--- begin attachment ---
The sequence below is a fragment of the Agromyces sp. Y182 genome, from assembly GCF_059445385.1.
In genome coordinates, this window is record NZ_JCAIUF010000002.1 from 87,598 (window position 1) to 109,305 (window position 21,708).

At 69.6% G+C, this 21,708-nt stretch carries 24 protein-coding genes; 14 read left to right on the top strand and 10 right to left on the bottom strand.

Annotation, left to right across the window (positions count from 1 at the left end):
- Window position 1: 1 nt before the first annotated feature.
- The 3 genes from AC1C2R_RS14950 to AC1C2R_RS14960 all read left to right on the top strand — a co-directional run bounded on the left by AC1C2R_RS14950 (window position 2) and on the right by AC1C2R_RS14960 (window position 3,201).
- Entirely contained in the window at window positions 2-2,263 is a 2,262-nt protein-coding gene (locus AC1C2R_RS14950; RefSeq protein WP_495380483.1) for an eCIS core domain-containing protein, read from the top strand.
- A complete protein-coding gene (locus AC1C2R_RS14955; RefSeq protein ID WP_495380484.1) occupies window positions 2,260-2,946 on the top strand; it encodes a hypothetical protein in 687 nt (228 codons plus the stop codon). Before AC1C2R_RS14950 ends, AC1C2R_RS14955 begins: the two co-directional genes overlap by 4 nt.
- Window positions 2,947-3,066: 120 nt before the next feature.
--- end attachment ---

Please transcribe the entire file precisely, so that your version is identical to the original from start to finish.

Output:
The sequence below is a fragment of the Agromyces sp. Y182 genome, from assembly GCF_059445385.1.
In genome coordinates, this window is record NZ_JCAIUF010000002.1 from 87,598 (window position 1) to 109,305 (window position 21,708).

At 69.6% G+C, this 21,708-nt stretch carries 24 protein-coding genes; 14 read left to right on the top strand and 10 right to left on the bottom strand.

Annotation, left to right across the window (positions count from 1 at the left end):
- Window position 1: 1 nt before the first annotated feature.
- The 3 genes from AC1C2R_RS14950 to AC1C2R_RS14960 all read left to right on the top strand — a co-directional run bounded on the left by AC1C2R_RS14950 (window position 2) and on the right by AC1C2R_RS14960 (window position 3,201).
- Entirely contained in the window at window positions 2-2,263 is a 2,262-nt protein-coding gene (locus AC1C2R_RS14950; RefSeq protein WP_495380483.1) for an eCIS core domain-containing protein, read from the top strand.
- A complete protein-coding gene (locus AC1C2R_RS14955; RefSeq protein ID WP_495380484.1) occupies window positions 2,260-2,946 on the top strand; it encodes a hypothetical protein in 687 nt (228 codons plus the stop codon). Before AC1C2R_RS14950 ends, AC1C2R_RS14955 begins: the two co-directional genes overlap by 4 nt.
- Window positions 2,947-3,066: 120 nt before the next feature.